You work hard to build a business, you find success over the years, and then you find out that your long term accountant did not remit payroll taxes and you owe a significant balance. What do you do? The recent McClendon v. United States, No. 17-20174 (5th Cir. 2018) case provides some answers.
The Facts & Procedural History
The facts and procedural history for the case are as follows.
The taxpayer started a medical practice in 1979 (I use the term “taxpayer” to refer to the individual business owner and plaintiff in the case, not the business that incurred the taxes). The business grew and it hired an in-house CPA in 1995 to serve as the CFO. The CFO led the taxpayer to believe that all taxes were paid.
In 2009, the taxpayer learned from the IRS that back taxes were owed for 2003 to 2008. The taxpayer also discovered that the CPA had been stealing money from the business for several years.
The business owed $11 million in withholding taxes.
On the advice of their tax lawyer, the taxpayer had the business stop paying its creditors. The taxpayer lent the business funds to pay the outstanding payroll for employees. The taxpayer formed a new LLC to pay the business’s non-IRS creditors using their own personal funds. The taxpayer also paid its available funds to the IRS and caused all income and collections for the business to be turned over to the IRS.
In 2013, the IRS assessed trust fund penalties against the taxpayer for the unpaid withholding taxes. The taxpayer paid a portion of the penalties and sued the IRS for a refund.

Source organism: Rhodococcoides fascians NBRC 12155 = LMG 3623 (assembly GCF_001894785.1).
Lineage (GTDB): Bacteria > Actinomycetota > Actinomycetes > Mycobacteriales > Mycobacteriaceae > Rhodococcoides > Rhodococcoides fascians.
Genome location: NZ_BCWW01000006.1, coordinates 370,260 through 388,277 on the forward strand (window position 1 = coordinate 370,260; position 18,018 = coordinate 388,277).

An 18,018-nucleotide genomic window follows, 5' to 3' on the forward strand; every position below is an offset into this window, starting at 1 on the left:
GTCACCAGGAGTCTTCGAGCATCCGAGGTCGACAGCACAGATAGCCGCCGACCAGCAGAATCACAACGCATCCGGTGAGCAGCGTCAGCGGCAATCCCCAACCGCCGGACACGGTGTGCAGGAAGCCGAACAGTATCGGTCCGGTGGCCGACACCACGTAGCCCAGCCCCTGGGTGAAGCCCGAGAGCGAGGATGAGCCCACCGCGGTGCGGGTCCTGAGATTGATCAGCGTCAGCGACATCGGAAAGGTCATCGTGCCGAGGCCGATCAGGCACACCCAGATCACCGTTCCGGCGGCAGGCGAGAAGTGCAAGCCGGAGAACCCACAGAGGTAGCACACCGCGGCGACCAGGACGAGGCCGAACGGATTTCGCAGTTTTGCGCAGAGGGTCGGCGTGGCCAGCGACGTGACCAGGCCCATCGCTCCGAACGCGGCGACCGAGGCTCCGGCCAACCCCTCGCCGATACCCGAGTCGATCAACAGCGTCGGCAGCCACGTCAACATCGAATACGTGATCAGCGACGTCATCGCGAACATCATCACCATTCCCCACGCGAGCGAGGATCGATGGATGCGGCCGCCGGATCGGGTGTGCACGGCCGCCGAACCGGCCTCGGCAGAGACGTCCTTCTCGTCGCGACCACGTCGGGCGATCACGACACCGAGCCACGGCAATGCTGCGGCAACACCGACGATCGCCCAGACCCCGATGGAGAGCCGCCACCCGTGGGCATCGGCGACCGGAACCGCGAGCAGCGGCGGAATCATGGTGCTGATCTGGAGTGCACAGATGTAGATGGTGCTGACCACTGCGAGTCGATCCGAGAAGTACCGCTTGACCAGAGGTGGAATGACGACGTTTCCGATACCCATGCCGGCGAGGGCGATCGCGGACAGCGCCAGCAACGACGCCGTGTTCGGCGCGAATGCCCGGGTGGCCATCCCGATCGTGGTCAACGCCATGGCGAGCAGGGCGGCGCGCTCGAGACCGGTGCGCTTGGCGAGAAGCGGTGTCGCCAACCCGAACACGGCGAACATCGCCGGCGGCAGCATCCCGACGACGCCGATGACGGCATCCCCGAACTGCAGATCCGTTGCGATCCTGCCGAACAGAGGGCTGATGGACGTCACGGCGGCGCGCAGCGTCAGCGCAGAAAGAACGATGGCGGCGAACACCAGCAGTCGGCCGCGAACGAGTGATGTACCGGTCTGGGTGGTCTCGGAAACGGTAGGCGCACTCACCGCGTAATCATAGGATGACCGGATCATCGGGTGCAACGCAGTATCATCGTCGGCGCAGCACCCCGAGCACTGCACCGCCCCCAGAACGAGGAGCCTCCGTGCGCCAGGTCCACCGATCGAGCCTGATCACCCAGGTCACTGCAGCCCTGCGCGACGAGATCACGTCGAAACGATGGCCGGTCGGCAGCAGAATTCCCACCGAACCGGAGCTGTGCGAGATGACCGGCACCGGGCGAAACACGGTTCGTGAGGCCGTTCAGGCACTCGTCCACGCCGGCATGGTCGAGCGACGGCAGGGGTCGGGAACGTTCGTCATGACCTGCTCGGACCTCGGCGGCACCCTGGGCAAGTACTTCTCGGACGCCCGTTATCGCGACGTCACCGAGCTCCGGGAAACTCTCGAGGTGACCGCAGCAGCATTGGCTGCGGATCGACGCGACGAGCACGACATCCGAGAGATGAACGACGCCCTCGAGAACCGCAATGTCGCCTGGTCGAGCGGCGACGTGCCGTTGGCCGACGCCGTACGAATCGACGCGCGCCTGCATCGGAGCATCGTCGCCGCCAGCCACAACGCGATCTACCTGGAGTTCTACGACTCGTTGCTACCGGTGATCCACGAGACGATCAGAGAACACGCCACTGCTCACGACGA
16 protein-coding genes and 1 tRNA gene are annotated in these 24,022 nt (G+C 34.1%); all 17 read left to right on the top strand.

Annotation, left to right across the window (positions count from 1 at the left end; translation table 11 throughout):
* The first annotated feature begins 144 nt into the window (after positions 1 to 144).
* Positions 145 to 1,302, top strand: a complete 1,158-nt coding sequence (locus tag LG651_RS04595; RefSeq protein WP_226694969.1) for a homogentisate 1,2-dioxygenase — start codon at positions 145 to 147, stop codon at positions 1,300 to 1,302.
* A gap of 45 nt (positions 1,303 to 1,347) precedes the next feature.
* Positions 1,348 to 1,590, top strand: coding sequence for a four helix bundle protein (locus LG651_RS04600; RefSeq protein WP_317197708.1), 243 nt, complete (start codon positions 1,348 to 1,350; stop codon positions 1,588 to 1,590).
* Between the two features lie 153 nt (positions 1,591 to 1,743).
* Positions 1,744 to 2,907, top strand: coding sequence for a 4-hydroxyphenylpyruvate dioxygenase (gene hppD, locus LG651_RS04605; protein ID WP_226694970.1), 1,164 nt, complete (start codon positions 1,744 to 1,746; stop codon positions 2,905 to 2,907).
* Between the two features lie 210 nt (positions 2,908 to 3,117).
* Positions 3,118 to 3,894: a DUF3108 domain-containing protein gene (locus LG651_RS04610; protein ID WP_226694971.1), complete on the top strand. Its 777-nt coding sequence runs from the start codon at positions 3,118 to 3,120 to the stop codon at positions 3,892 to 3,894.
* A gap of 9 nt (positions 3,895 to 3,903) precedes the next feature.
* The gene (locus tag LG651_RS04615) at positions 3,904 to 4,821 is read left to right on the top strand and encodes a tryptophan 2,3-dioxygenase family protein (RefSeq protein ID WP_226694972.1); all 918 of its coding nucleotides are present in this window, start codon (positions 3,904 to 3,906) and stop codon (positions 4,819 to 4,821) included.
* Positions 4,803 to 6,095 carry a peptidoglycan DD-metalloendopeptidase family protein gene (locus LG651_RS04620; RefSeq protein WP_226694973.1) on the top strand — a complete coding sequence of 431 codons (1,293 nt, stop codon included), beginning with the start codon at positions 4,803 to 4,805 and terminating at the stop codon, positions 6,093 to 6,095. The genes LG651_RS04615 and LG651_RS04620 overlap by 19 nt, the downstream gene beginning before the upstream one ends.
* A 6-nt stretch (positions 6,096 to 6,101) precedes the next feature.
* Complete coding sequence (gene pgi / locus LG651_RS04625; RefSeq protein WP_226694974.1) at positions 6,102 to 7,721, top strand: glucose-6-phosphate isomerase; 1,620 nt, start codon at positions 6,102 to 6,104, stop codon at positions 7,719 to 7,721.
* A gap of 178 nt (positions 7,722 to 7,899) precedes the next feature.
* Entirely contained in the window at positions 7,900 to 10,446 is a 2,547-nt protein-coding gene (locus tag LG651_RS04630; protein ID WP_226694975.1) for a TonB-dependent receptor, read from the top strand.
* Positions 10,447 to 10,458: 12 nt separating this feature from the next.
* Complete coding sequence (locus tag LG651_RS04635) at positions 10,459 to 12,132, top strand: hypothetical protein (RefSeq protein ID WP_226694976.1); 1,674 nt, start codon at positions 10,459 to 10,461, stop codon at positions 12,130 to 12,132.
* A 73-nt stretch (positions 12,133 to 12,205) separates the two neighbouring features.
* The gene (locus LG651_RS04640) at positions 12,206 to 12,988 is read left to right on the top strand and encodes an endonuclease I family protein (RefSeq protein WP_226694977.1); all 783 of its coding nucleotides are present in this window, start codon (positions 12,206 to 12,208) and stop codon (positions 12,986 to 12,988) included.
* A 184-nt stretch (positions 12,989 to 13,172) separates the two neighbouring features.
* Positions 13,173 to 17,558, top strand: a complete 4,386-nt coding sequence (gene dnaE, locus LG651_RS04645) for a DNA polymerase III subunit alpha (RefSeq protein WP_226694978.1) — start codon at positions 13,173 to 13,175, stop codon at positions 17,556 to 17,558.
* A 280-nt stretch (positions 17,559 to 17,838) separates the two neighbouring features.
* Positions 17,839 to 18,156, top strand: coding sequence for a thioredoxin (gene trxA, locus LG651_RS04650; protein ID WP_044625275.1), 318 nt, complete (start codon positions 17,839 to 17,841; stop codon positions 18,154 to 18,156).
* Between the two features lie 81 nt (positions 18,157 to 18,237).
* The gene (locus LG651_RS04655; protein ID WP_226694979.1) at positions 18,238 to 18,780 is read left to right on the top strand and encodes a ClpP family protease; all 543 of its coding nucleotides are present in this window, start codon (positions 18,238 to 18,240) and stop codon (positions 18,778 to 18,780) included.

The IRS moved for summary judgment, arguing that the personal funds the taxpayer loaned to the business were paid to the business’ employees and that this was sufficient to impose the trust fund penalty. The IRS also argued that the taxpayer was grossly negligent in delegating, with no oversight, the responsibility of paying payroll taxes to the CPA.
The district court granted the IRS’s motion and the taxpayer appealed.
About the Trust Fund Penalty
The trust fund recovery penalty is equal to the amount of the withheld but unpaid payroll taxes.
The person responsible for the penalty includes an officer or employee of a business who is under a duty to collect, account for, or pay over the withheld tax given their role and responsibility in the business. This person is referred to as the “responsible person.”
Responsibility is indicated by the holding of corporate office, control over financial affairs, the authority to disburse corporate funds, stock ownership, and the ability to hire and fire employees.
At the administrative level, the IRS often interprets this to include any person who has an ownership interest in the business and any person who has any connection with the business checking accounts.
The courts have generally said it is the person who has decision making authority over the business’ funds.
The Personal Loan to the Business
Most trust fund recovery penalties focus on whether the individual charged with the penalty is a responsible person. The taxpayer conceded that he was a responsible person in this case. This case focused on the personal loan to the business.